Student Researchers Find Critical Changes in Landscape after Woolsey Fire

July 23, 2019  | 3 min read

Immediately after the Woolsey Fire, Pepperdine faculty and students began research to deeply understand plant regrowth in the landscape. Student researchers in the Summer Undergraduate Research in Biology (SURB) program pushed these inquiries further and found critical shifts in the plant life in the Santa Monica Mountains and on Pepperdine’s campus, including localized extinction of one species and weakened plant immune systems of another. Three student researchers walking through bright purple blooms on hillside.

The natural landscape of the Santa Monica Mountains is dominated by diverse species of woody shrubs, also known as chaparral. Wildfire is a necessary phase in the life cycle of chaparral plants. Some species, such as Greenbark Ceanothus, are considered  “fire followers”—they need wildfire heat to germinate seeds and replenish nutrients in the soil. Mari Irving, SURB researcher from the University of Central Florida, explained that the most beneficial fires for chaparral plants burn hot to eliminate invasive weed seeds. Evidence of a lack of heat from the fire appears along the edge of the Drescher Campus, which is now a sea of invasive weeds that have grown nearly six feet tall. Just a few steps further into the hillside, the fire burned hotter, and the weeds yield to soft soil and the colorful blooms of the native plants. As the hillside regrew, the indigenous plants appeared to be thriving with virtually no challenge from invasive species, but student researchers found there was more happening underneath the blooms.

Karagan Smith showing surrounding group the resprout of the plant.

 

Karagan Smith, a rising senior at Seaver and SURB participant, has worked with her faculty mentor Dr. Stephen Davis, distinguished professor of biology, since her first year. She is no stranger to the landscape, and she quickly noticed one plant missing from the resprouts and seedlings. Commonly known as Big Pod Ceanothus, the once prevalent, indigenous plant is now experiencing localized extinction due to increased wildfire frequency. The patient plant needs at least 10 to 15 years of growth to accumulate seeds in the soil. Only one of the plants, which narrowly survived the 2007 wildfire, matured long enough for one seedling to sprout post-fire.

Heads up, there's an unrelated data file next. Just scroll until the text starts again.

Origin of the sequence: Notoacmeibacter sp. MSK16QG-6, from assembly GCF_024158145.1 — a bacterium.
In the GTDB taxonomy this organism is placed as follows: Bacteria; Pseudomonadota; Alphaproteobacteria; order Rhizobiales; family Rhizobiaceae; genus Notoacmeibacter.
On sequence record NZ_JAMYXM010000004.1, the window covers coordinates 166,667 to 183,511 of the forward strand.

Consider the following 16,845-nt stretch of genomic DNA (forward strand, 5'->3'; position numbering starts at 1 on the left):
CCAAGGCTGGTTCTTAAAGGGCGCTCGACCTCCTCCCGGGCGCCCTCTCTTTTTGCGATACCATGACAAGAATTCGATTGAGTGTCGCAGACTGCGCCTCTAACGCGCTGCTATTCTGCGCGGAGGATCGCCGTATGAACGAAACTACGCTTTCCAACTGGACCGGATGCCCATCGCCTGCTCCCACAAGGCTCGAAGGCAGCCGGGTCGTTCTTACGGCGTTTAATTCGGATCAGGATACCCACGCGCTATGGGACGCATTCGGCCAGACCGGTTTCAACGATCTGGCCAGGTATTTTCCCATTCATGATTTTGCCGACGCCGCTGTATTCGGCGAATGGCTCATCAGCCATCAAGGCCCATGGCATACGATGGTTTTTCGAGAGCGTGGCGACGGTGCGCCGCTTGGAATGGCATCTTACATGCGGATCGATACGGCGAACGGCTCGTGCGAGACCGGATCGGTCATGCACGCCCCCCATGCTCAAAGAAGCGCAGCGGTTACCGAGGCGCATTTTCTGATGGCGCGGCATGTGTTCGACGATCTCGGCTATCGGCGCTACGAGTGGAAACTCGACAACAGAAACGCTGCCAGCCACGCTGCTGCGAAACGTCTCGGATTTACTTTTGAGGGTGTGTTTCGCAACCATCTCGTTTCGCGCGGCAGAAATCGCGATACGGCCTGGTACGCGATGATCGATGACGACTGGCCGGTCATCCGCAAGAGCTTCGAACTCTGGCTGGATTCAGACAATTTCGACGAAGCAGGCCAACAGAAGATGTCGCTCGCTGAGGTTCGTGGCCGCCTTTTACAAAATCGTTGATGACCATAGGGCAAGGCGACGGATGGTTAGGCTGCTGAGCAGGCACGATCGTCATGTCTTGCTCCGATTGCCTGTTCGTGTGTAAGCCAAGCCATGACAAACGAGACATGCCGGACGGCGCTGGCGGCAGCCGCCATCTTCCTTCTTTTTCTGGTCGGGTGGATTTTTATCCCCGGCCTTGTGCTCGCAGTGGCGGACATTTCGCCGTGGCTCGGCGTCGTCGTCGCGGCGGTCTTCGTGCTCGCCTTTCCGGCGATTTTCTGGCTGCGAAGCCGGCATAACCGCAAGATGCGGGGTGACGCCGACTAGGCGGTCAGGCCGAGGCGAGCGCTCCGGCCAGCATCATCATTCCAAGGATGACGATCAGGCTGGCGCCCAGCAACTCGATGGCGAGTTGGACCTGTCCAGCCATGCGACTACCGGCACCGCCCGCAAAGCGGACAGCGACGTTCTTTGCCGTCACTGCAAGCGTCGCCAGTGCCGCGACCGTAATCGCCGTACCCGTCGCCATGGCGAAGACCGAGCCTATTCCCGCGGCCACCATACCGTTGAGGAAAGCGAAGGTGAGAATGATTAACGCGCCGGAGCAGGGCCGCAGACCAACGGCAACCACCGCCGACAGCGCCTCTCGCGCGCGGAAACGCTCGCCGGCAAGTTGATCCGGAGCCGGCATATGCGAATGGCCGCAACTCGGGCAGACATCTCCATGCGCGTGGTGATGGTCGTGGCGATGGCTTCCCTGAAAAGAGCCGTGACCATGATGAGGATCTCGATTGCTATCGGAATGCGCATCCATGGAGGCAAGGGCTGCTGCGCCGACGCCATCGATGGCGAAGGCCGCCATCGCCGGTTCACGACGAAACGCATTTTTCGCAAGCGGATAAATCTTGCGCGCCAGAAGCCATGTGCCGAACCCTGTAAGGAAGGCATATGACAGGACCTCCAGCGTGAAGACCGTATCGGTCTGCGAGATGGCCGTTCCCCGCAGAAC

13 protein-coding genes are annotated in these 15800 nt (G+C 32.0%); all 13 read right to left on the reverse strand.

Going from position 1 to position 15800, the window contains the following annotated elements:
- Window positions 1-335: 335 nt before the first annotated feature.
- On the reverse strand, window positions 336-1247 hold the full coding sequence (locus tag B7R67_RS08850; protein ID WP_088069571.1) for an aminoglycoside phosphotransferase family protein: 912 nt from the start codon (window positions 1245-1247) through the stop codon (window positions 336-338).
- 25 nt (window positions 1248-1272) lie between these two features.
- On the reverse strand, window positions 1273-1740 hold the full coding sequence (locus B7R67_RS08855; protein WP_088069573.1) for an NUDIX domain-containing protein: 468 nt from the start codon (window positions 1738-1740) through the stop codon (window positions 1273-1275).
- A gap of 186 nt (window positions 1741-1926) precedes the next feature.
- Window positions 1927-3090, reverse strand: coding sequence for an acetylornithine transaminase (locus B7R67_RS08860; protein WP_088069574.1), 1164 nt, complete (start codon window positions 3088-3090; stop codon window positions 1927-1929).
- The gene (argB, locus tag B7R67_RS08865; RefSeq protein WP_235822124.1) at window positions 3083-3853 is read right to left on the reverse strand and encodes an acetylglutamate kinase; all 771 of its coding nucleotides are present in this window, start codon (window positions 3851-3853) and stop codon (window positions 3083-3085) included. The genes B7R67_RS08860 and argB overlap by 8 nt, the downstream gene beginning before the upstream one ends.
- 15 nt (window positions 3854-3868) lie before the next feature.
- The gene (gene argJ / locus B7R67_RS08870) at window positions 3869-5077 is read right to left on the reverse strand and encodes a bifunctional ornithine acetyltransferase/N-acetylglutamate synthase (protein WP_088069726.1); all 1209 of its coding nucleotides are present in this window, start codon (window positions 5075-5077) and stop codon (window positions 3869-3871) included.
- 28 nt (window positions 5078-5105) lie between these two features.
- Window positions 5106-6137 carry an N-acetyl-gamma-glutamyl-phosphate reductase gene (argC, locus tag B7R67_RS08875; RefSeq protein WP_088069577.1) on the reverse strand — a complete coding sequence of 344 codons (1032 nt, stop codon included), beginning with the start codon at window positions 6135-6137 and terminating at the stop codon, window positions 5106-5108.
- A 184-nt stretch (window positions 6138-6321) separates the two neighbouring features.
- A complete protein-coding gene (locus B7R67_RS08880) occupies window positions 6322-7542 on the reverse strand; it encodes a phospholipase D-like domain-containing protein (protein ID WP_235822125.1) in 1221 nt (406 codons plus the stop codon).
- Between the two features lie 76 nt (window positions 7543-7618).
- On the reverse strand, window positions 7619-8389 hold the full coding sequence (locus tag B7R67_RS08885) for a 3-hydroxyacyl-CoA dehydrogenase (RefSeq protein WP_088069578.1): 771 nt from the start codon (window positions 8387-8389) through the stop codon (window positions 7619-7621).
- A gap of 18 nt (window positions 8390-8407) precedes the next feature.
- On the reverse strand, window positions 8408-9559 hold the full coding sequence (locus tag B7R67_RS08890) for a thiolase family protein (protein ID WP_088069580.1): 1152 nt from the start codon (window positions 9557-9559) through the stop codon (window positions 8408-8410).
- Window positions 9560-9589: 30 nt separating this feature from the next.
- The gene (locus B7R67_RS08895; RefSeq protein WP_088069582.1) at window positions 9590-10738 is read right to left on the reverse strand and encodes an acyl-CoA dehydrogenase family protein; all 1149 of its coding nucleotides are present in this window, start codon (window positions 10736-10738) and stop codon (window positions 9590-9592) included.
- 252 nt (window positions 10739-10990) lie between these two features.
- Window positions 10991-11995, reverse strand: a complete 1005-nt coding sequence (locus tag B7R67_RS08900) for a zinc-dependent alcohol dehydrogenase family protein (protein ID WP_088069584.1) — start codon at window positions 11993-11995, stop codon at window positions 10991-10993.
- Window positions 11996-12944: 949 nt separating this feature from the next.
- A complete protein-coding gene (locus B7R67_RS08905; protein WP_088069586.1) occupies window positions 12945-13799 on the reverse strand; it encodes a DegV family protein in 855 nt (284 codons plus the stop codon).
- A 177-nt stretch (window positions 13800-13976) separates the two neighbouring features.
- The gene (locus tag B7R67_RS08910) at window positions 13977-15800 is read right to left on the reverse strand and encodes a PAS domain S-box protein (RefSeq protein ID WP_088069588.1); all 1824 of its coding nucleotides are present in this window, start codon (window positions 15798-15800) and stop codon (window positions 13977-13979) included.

If seedlings and resprouts succeed in the landscape, they also face stress from an entirely different species, an opportunistic fungus. Juan Aguijo, SURB participant from the University of Arkansas, paid close attention to this fungus. Aguijo noted that though the woody plants of the chaparral are drought tolerant, years of chronic drought has made them susceptible to the fungus, which strips the plant of the resources needed for survival.

While the landscape is typically resilient, the student researchers shared concerns that many native species may be unable to survive due to increased stress from chronic drought, infection, and increased fire frequency.  On June 24 participants shared their research and methods with climate researchers and activists from the University of California, Los Angeles. Their projects were featured in the SURB symposium and poster session on July 17 and July 18.

The SURB program is an intensive research program funded by the National Science Foundation and led by faculty from the Natural Science Division of Seaver College. Undergraduates interested in pursuing a career in biological research, science education, environmental science, or biotechnology are chosen from universities across the nation to complete independent research projects. This summer’s research achievements were made possible by the following SURB student participants and faculty mentors.

Jay Brewster
Faculty Mentor, Pepperdine University
Courtney DavisFaculty Mentor, Pepperdine University
Stephen  DavisFaculty Mentor, Pepperdine University
Frank EwersFaculty Mentor, Cal Poly Pomona
Leah StiemsmaFaculty Mentor, Pepperdine University
Juan ArguijoStudent Researcher, University of Arkansas
Sierra BallStudent Researcher, Pepperdine University
Nina Duchild Student Researcher, Pepperdine University
Brandon GrinovichStudent Researcher, Pepperdine University
Daniel HererraStudent Researcher, Georgia Gwinnett College
Jennie HibmaStudent Researcher, Lipscomb University
Courtney HoskinsonStudent Researcher, Pepperdine University
Mari IrvingStudent Researcher, University of Central Florida
Karagan SmithStudent Researcher, Pepperdine University
Caleb ValrieStudent Researcher, University of South Alabama
Caroline WickStudent Researcher, Pepperdine University